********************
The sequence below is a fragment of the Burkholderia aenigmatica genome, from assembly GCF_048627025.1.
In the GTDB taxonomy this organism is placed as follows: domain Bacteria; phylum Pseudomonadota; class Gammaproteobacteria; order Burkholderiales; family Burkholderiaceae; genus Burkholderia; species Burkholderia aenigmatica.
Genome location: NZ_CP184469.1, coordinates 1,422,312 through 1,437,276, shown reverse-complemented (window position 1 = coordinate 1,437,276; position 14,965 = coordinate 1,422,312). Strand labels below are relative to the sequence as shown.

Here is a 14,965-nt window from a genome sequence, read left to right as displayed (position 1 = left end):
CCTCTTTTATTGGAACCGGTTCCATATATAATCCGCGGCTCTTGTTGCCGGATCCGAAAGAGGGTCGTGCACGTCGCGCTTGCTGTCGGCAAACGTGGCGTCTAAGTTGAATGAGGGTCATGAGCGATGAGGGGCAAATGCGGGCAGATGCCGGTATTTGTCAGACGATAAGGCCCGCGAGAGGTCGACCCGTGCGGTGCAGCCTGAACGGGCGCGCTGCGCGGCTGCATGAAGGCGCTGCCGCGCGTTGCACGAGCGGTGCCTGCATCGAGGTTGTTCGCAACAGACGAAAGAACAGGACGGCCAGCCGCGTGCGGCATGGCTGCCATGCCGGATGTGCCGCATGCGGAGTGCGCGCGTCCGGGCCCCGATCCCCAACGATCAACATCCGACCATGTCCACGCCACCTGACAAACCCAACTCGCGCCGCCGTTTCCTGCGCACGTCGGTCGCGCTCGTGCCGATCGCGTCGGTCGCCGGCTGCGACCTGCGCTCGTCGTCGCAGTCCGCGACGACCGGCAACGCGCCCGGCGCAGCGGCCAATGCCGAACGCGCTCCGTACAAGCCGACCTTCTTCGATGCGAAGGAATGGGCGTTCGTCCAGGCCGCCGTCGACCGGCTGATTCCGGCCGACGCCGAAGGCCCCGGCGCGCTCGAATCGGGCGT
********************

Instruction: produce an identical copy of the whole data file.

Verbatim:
The sequence below is a fragment of the Burkholderia aenigmatica genome, from assembly GCF_048627025.1.
In the GTDB taxonomy this organism is placed as follows: domain Bacteria; phylum Pseudomonadota; class Gammaproteobacteria; order Burkholderiales; family Burkholderiaceae; genus Burkholderia; species Burkholderia aenigmatica.
Genome location: NZ_CP184469.1, coordinates 1,422,312 through 1,437,276, shown reverse-complemented (window position 1 = coordinate 1,437,276; position 14,965 = coordinate 1,422,312). Strand labels below are relative to the sequence as shown.

Here is a 14,965-nt window from a genome sequence, read left to right as displayed (position 1 = left end):
CCTCTTTTATTGGAACCGGTTCCATATATAATCCGCGGCTCTTGTTGCCGGATCCGAAAGAGGGTCGTGCACGTCGCGCTTGCTGTCGGCAAACGTGGCGTCTAAGTTGAATGAGGGTCATGAGCGATGAGGGGCAAATGCGGGCAGATGCCGGTATTTGTCAGACGATAAGGCCCGCGAGAGGTCGACCCGTGCGGTGCAGCCTGAACGGGCGCGCTGCGCGGCTGCATGAAGGCGCTGCCGCGCGTTGCACGAGCGGTGCCTGCATCGAGGTTGTTCGCAACAGACGAAAGAACAGGACGGCCAGCCGCGTGCGGCATGGCTGCCATGCCGGATGTGCCGCATGCGGAGTGCGCGCGTCCGGGCCCCGATCCCCAACGATCAACATCCGACCATGTCCACGCCACCTGACAAACCCAACTCGCGCCGCCGTTTCCTGCGCACGTCGGTCGCGCTCGTGCCGATCGCGTCGGTCGCCGGCTGCGACCTGCGCTCGTCGTCGCAGTCCGCGACGACCGGCAACGCGCCCGGCGCAGCGGCCAATGCCGAACGCGCTCCGTACAAGCCGACCTTCTTCGATGCGAAGGAATGGGCGTTCGTCCAGGCCGCCGTCGACCGGCTGATTCCGGCCGACGCCGAAGGCCCCGGCGCGCTCGAATCGGGCGT